No more lame excuses - New technology can detect lameness early - and save farmers huge sums

Big step forward: Waterford IT’s John Byabazaire, Dr Eyal Misha and Mohit Taneja with the ‘MELD’ technology they have developed to detect lameness in cows. Photo: Patrick Browne
Big step forward: Waterford IT’s John Byabazaire, Dr Eyal Misha and Mohit Taneja with the ‘MELD’ technology they have developed to detect lameness in cows. Photo: Patrick Browne
Ciaran Moran

Ciaran Moran

Lameness has been described as the most serious welfare concern facing the European dairy industry.

It is not only a problem for the cow; it can also lead to significant financial losses for farmers. Teagasc research has shown that a case of clinical lameness is estimated to cost €160-€300.

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Dairy lameness is primarily caused by diseases or injuries to the hoof, which can be categorised as either affecting the claw horn or the surrounding skin.

Early and accurate lameness detection can improve the overall prognosis and the welfare of cows.

Unfortunately, early detection of lameness is extremely difficult; cows show little behavioural response to pain until injuries are advanced, and farmers find it hard to spot early signs of impaired movement in cows.

However, new technology being developed in Waterford Institute of Technology's ICT research wing, Telecommunications Software and Systems Group (TSSG) aims to solve this problem.

Researchers there are utilising leg mounted sensors - measuring step count, lying time and swaps per hour - in combination with machine learning algorithms to identify lame cattle at an early stage.

The data gathered is analysed in the cloud, and anomalies are sent to the farmer's mobile device, so affected animals can be treated immediately and avoid further effects.

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By detecting early lameness before it can be visually captured, treatment costs are decreased while animal welfare is improved.

The 'project' is called MELD -Machine Learning for Early Lameness Detection - and is aimed primarily at dairy cattle.

The research is funded by Internet of Food and Farm 2020 and has expanded on a previous SmartHerd project that was supported by the Science Foundation Ireland Connect Research Centre.


As part of a real-world trial in Waterford, 150 dairy cows were fitted with a long-range pedometer.

Mohit Taneja, a doctoral researcher at TSSG, explained that accelerometric readings from those pedometers are converted into behavioural time series activities such as step count, lying time and how many times a cow gets up and down.

"These three activities feed into the model. In our research, we engaged an animal health expert to get label data to see if an animal is lame or not," he said. "We then use a machine learning methodology which uses these three activities to access whether a cow is lame."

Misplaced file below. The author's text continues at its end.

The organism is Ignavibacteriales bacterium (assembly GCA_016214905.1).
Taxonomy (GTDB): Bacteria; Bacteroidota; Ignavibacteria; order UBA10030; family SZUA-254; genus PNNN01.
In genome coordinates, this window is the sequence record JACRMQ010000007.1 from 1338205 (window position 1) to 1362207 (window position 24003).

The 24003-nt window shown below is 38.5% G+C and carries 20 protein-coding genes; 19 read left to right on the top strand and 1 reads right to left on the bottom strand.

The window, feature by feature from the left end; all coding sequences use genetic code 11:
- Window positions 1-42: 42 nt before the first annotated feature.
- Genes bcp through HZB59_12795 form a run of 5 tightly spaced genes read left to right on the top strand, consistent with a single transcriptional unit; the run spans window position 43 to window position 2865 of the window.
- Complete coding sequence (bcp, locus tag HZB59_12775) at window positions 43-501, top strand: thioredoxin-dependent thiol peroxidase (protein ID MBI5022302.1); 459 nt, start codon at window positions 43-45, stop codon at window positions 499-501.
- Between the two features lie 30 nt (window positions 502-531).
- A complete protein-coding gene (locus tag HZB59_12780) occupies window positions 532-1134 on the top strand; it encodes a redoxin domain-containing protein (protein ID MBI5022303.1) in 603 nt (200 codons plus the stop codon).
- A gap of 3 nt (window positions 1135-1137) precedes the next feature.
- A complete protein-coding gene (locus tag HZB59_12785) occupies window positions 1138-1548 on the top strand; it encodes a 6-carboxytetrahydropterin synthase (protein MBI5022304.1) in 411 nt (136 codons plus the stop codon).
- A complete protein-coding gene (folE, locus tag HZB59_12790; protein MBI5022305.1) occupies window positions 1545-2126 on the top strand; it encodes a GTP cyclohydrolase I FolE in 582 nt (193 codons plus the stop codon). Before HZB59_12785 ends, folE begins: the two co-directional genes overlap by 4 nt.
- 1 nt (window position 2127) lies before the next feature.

Radio transmitters send the data to a farmer's PC where they can monitor their cows.

"You do not need high-speed broadband for the system to work. The software can be downloaded and can be integrated into existing farm management systems," said Mr Taneja.

The initial results indicate that the system will be able to predict lameness three days before it can be visually captured by the farmer, with an overall accuracy of 87pc. This means that the animal can either be isolated or treated immediately to avoid worsening the condition.

"We calculate that lameness in dairy farmers costs dairy farmers approximately €80m per year," said Mr Taneja.

"We found that milk yield increased by 2.5-3pc using our technology."

He added that one of the key benefits of detecting lameness earlier is that it reduces the need to use antibiotics.

"As the size and scale of farmers increase, it is getting harder to see each and every animal," said Mr Taneja.

"If you are identifying lame cows through human visual inspection you are detecting them at a very late stage.

"They are severely lame and will usually have to go on an antibiotic cycle for three, seven or 10 days.

"Obviously, the milk from that animal can not be sold by the farmer. There is a real economic impact so being able to intervene early is vital for farmers."

'The system works indoors and outdoors'

Paul Malone, security and trust research manager at Waterford IT's TSSG, who is also working on the lameness detection project, is keen to point out that the system can be used in both housed and grazing dairy systems.

"We have developed a system that is environment agnostic," he said. "Irrespective of whether a cow is taking a lot of steps or not many, the system will still be able to distinguish between indoor and outdoor behaviours.

"The system is also population agnostic - the size of the herd doesn't matter."

The team is now intending to actively commercialise the research.

"We are expanding this trial which we did on 150 cattle to two different vendors," said Mr Malone.

"We have designed the system in such a way that it can plug into other vendors' offerings. The business model is that we would offer this service on top of existing systems."

The expanded trial includes two beef herds in South Africa, a beef herd in Israel and two farms in Portugal.

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